With that said there are basically three ways for societies to compete: militarily, economically, and socially. Military competition tends to favor the societies that are most efficiently able to use their resources, and which are most technologically advanced. Military competition allows one society to out compete another by either by eliminating all the individuals who previously composed groups forming different societies, or by forcefully imposing a different social order on the conquered group. However, military competition has a chance of going both ways, meaning that victory is never completely assured. Thus societies that tend to avoid military competition are probably going to be more successful in the long run. Moreover, if military competition was central to the success of some society then we would expect many groups to structure themselves according to those social principles, thus leading to a state of near constant conflict, or a situation in which almost everyone belongs to a single group of people, also a fragile state of affairs. Thus economic competition is a better strategy then military competition. To compete economically means that both societies are attempt to increase their share of the available resources, which means reducing the share given to other groups. And this can be accomplished by being better at turning those resources into products, thus leading people from the other society to desire them, making that society wealthier, and thus able to control more resources. Economic competition isn’t as self-destructive as military competition has the possibility to be; even if every society is competing economically that doesn’t necessarily lead to disaster. But the problem with economic competition is that there is no ability to eliminate rivals as there is with military competition. At best all you can do is reduce them to poverty. Thus economic competition must be supplemented with social competition. Social competition is the most passive form of competition, and one that has no biological counterpart. Social competition is a process of eliminating a society by leading the groups that instantiate it to change their society, or by depopulating them because their members leave to join a group with a different society. This is the best kind of competition, at least from the perspective of individuals, because it encourages society to serve the needs and wants of the individuals that compose as best it can, in order to attract more people.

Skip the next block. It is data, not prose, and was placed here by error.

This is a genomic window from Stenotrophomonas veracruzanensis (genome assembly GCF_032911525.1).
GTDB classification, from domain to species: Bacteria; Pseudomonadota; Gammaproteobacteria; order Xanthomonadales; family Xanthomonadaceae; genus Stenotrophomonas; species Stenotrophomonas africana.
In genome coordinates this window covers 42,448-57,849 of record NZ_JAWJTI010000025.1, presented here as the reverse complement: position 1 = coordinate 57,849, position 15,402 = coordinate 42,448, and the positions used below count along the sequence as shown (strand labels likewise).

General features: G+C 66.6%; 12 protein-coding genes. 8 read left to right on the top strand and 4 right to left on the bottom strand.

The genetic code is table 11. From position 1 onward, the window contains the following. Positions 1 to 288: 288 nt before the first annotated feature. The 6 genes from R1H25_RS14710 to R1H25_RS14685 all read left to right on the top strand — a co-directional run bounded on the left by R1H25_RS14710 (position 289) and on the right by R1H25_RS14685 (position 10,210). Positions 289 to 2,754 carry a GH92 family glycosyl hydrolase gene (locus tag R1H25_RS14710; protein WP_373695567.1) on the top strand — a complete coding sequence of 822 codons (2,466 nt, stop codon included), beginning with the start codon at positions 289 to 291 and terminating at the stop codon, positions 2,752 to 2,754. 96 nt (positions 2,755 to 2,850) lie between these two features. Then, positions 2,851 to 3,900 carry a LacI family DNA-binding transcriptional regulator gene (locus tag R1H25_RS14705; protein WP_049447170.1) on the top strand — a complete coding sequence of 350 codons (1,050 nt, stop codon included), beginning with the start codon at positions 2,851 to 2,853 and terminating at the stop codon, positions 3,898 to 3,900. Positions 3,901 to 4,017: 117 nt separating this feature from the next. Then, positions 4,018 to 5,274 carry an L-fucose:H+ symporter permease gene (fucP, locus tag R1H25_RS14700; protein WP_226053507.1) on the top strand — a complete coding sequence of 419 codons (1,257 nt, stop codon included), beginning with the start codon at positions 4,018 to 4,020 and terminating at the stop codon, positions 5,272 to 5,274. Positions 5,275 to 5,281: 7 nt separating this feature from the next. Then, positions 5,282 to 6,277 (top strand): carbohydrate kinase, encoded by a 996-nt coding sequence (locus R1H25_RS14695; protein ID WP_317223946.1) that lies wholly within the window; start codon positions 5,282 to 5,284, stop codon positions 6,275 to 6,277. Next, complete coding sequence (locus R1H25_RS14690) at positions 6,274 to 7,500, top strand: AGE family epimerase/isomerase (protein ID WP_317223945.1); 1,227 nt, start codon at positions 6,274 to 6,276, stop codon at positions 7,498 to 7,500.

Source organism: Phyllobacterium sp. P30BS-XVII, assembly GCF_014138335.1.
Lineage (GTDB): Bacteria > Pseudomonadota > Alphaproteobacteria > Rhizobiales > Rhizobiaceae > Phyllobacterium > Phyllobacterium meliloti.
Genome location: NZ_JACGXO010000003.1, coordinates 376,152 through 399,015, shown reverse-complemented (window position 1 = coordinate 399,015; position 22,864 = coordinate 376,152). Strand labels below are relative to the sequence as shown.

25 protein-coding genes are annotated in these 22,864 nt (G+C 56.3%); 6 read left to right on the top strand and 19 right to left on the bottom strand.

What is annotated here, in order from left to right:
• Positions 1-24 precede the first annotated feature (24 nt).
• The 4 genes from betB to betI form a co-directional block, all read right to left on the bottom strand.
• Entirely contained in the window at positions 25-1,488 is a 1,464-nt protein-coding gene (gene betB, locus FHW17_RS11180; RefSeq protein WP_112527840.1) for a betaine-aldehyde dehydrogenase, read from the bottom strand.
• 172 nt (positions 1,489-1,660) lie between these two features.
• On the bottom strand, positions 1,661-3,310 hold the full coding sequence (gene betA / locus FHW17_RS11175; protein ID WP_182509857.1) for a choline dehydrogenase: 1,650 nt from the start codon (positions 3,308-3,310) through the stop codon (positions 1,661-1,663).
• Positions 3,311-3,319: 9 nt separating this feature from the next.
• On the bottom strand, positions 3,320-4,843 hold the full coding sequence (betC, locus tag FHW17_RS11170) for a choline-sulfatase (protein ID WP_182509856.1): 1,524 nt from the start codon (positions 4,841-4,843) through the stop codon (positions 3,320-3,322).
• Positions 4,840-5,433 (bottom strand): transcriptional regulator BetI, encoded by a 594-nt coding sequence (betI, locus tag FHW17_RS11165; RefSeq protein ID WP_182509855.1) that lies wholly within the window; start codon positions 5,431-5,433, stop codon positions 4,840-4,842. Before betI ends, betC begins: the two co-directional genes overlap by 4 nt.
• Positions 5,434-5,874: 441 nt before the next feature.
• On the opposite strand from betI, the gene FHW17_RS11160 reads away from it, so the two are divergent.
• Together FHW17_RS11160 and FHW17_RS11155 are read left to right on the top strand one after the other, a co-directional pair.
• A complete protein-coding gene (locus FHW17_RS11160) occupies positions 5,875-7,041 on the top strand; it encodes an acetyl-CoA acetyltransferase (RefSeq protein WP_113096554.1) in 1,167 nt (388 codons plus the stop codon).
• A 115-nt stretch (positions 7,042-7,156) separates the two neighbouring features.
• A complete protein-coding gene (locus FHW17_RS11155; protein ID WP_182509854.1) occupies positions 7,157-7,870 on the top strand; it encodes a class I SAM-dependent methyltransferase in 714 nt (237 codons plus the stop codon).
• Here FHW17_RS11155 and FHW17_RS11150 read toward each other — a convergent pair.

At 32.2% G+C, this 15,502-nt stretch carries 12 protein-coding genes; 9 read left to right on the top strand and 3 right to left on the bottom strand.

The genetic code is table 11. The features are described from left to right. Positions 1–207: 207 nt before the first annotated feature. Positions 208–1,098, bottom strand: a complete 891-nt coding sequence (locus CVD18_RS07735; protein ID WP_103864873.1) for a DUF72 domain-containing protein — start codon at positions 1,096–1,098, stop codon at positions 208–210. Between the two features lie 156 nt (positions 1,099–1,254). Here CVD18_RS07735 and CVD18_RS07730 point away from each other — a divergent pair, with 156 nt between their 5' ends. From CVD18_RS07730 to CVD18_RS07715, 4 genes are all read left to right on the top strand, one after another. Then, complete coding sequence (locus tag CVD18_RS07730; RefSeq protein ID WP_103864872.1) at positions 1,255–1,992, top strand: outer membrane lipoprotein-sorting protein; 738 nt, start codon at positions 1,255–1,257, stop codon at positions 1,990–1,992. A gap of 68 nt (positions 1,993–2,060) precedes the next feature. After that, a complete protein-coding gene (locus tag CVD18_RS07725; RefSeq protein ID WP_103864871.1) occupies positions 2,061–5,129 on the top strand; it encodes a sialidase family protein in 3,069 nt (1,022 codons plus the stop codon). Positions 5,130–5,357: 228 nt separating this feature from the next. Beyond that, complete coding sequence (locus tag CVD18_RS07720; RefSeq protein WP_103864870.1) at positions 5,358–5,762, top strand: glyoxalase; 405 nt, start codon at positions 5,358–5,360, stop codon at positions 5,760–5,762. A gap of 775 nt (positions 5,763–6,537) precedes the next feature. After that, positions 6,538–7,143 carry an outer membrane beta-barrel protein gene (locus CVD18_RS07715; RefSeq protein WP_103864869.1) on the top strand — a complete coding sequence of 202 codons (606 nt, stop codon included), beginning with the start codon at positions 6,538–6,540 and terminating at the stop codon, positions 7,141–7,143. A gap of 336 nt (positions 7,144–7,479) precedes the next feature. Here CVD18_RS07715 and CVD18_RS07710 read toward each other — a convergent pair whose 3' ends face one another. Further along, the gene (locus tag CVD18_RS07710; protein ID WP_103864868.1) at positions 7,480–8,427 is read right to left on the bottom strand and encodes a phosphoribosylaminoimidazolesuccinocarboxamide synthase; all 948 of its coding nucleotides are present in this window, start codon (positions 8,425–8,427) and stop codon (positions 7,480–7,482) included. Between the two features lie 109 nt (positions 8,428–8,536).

Of course if societies can compete socially there will be defenses against such competition. Forbidding immigration is not one of those defenses, however. In fact forbidding immigration is effectively to cripple the ability of your own society to compete socially. Naturally some people worry that immigrants will import their own customs, and thus undermine the existing society. It is true that immigrants may have an effect on the dominant culture, but they are unlikely to influence the social structure, because traditions and customs are simply window dressings for the values of society; the same traditions can exist in a number of different societies. What is more important are the laws, and it is rare for individuals to emigrate with the idea of disobeying the laws of their new home. The real defense mechanism against social competition is the dogmatic attitude that society’s existing values and structure is perfect (see the rabid pro-capitalism, anti-communism attitudes during the cold war). But while such attitudes may be good for society they are bad for individuals. Don’t we want to live in the best society possible? If that is the case then a mind closed to alternatives isn’t helping us.